• Inadequate Diet. What your dog eats affects their oral health. A diet lacking in certain nutrients can result in poor dental health, while dry food, in moderation, can help scrape off plaque.
  • Breed Genetics. Some dog breeds are prone to dental problems due to the shape and size of their mouths and teeth. Small breeds often suffer because their teeth are crowded together, while brachycephalic breeds (think Bulldogs and Pugs) are notorious for dental troubles.

Advice: Prevention is the best cure. Implement a consistent oral hygiene routine for your dog, provide dental toys, and feed a balanced diet. Monitor breeds prone to dental issues more closely, and start dental care early in their lives.

german shepherd on a green background portrait

Can You Check Your Dog’s Teeth at Home?

Absolutely, yes! In fact, regular at-home check-ups are essential for catching dental issues early.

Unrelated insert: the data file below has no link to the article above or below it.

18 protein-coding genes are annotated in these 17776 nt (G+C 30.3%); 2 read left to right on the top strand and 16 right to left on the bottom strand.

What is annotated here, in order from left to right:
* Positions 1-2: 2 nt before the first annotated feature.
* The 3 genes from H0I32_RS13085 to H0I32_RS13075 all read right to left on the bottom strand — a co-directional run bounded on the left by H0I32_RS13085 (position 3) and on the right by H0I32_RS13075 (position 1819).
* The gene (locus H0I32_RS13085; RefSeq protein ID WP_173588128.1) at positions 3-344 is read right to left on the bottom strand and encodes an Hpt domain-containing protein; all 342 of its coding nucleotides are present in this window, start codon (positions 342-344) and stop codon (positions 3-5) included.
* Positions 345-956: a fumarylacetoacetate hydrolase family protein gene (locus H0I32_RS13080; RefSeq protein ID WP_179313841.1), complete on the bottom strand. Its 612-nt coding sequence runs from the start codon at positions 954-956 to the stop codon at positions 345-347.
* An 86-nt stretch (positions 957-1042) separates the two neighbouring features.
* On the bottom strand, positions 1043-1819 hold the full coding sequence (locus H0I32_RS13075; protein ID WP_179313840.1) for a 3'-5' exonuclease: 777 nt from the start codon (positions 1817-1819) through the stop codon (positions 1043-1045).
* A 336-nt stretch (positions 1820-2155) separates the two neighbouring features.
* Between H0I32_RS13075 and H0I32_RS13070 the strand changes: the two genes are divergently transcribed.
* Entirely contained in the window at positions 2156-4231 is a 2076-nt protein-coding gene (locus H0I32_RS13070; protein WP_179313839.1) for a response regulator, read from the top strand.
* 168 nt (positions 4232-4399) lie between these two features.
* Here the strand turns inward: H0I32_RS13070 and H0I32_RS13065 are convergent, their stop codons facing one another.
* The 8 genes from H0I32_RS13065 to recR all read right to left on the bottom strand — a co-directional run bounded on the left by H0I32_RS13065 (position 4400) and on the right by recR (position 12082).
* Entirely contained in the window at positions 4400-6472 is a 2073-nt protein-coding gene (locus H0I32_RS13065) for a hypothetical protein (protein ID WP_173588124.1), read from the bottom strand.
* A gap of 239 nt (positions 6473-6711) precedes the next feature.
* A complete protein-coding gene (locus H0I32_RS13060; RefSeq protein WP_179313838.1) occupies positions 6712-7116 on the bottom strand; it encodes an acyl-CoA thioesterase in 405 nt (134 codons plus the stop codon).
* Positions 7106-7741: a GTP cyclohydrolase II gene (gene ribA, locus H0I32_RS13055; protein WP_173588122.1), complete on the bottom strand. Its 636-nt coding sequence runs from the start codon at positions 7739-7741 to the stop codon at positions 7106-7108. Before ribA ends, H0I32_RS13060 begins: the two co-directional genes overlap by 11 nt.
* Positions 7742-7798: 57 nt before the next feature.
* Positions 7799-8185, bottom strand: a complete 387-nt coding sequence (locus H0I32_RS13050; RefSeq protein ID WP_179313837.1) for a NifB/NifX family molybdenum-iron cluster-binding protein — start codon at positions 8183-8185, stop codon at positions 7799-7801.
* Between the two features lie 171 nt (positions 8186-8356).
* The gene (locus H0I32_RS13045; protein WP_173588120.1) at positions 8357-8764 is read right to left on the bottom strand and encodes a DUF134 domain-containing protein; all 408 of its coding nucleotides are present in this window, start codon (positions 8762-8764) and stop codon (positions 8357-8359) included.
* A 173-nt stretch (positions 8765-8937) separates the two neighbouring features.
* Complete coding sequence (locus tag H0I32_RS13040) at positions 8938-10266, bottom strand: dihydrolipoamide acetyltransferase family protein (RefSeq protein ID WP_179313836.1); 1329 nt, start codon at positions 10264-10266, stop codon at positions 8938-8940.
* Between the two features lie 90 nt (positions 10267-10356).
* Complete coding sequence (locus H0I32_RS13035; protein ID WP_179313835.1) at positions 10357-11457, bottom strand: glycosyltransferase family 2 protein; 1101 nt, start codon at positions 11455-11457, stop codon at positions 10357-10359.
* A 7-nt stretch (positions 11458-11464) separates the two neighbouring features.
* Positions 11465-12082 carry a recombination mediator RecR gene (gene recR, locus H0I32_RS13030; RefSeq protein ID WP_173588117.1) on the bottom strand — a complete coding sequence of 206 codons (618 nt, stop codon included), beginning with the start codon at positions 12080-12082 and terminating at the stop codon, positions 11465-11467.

You don’t need to be a vet to perform a basic dental check-up. Lift your dog’s lip and check their gums and teeth. Gums should be pink, not red or white, and teeth should be clean without any brownish tartar.

While it’s common for dogs to have a certain doggy breath, a foul or strong odor could suggest a dental problem. If your dog’s breath is consistently smelly, it’s time to consider a vet visit.

Also, observe your dog when they eat. Are they struggling? Eating slower than usual? Or have they developed a preference for soft food? Changes in eating behavior often signal dental issues.

While some breeds are naturally drool-prone, a sudden increase in salivation, especially if paired with a change in mouth odor, could signal dental problems.

Regular home checks can’t replace professional dental cleanings, but they are a valuable tool for early detection of potential issues. However, if you notice any irregularities during these home checks, or if your dog seems uncomfortable while you’re examining their mouth, book an appointment with your vet.

Prevention is always better than treatment. Consider brushing your dog’s teeth – it’s quite easy, and it starts with picking the right toothbrush for your pup.

Vet Time: When Should You Make That Call?

There’s a fine line between being an attentive pet parent and rushing to the vet at every sneeze. But when it comes to your dog’s dental health, some signs scream ‘vet time!’ Here’s when you should consider picking up the phone: